PURPOSE: To observe the effects of systemic glucocorticoids on tuberculous pleural effusions.
METHODS: Ninety Wistar rats were intrapleurally injected with standard human mycobacterium tuberculous bacilli H37Rv each to develop an experimental tuberculous pleurisy. Then the rats were divided into two groups, one group were injected with 0.03mg of injection of triamcinolone acetonide (SG) and another group as control were received 1 ml of saline (CG) in their right thighs at 24 hours after they intrapleurally received tuberculous bacilli. Five rats were killed in groups in 8h, 24h, 32h, 48h, 3d, 5d, 7d, 10d, 15d respectively after the day of intrapleural injection. Then the pathology of the pleura and lung tissues and biochemical indices of the pleural effusion were observed and analyzed.
RESULTS: The amount of pleural effusions (PE) in SG significantly decreased from 8h to 48h after intrapleural injection when compared with CG and completely disappeared on day 3, while the PE were persistently present to day 15 and reached great amount on day 5 in CG. The LDH in early stage were greatly decreased in SG than in CG, while LDH was elevated over time and reached its peak on day 15 in CG. The concentrations of sICAM-1and TGF-β1 in effusions were significantly increased at 8h and then decreased at 48h in SG than in CG. The levels of IFN-γ; in effusions were persistently increased in SG than CG. The thickness of pleura in SG was greatly thinner than that in CG no matter in early or late stages. Pulmonary interstitial and pleura showed decreased congestion and edema in SG when compared with that of CG.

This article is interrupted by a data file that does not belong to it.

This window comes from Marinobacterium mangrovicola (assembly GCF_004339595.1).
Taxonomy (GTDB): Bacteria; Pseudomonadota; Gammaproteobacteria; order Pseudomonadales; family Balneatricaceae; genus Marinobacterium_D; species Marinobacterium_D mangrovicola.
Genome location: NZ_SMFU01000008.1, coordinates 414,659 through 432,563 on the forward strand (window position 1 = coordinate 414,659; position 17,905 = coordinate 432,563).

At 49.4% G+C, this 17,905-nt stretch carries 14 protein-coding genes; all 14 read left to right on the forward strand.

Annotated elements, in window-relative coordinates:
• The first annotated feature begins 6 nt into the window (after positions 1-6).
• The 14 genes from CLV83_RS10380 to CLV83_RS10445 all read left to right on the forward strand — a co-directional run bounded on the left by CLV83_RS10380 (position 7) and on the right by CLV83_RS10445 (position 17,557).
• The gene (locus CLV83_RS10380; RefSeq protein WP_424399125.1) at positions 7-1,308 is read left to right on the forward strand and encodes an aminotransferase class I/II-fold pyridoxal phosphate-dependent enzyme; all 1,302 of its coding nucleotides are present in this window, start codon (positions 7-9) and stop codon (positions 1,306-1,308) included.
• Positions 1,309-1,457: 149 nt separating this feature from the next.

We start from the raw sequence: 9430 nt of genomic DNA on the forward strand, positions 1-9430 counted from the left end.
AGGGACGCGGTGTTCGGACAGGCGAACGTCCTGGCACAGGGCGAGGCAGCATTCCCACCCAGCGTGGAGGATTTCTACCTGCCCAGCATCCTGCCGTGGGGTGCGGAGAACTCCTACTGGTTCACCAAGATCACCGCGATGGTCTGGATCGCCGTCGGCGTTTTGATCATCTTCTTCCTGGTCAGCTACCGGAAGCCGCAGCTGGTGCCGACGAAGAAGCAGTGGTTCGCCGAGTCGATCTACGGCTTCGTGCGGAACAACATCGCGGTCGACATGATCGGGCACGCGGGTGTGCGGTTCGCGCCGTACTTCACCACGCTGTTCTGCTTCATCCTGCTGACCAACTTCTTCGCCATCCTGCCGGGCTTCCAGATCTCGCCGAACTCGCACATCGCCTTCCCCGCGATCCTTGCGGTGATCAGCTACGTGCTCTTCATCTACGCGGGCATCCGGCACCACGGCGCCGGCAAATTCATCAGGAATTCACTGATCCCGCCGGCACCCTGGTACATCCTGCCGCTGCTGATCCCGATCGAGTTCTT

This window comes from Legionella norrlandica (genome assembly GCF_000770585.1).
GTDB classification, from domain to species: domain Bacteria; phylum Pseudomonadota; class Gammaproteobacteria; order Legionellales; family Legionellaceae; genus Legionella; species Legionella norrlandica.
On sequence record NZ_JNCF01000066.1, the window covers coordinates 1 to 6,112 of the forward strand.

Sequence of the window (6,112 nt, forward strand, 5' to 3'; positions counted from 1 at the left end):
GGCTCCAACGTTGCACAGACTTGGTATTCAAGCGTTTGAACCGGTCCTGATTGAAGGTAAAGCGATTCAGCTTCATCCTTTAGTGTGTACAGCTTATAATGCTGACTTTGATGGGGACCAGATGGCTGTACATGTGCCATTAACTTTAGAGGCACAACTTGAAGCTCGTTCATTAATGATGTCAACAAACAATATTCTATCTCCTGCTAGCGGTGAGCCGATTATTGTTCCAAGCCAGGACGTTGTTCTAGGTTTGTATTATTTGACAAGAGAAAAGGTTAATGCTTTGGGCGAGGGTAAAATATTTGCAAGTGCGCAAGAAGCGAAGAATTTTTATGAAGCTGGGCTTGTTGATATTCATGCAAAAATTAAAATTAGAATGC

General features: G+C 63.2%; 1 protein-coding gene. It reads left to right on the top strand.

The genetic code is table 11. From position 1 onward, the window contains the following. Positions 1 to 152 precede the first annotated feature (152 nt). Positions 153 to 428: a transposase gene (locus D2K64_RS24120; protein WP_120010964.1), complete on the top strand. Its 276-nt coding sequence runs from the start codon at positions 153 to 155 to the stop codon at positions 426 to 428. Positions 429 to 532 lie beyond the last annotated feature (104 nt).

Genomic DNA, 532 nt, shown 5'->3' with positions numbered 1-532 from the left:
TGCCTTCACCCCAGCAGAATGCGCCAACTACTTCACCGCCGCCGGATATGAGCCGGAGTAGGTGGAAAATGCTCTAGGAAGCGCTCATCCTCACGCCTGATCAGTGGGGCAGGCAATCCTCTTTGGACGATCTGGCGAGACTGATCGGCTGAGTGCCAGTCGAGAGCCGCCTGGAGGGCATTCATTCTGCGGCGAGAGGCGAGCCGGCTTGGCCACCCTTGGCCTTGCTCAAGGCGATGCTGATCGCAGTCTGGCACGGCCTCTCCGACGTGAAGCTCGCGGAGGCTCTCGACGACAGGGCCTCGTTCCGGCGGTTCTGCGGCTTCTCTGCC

CONCLUSION: The use of systemic glucocorsteroids in experimental tuberculous pleurisy leads to a significantly decrease in the inflammatory response of pleural cavity to tuberculous bacilli, resulting in smaller amount of pleural effusions and shortening the duration of pleural effusions. Moreover, glucocorsteroids lessen the degree of adhesions and thickness of pleura.
CLINICAL IMPLICATIONS: Gucocorsteroids is effective in relieving pleural inflammatory reaction to tuberculous bacilli.
DISCLOSURE: Xie Can-mao, None.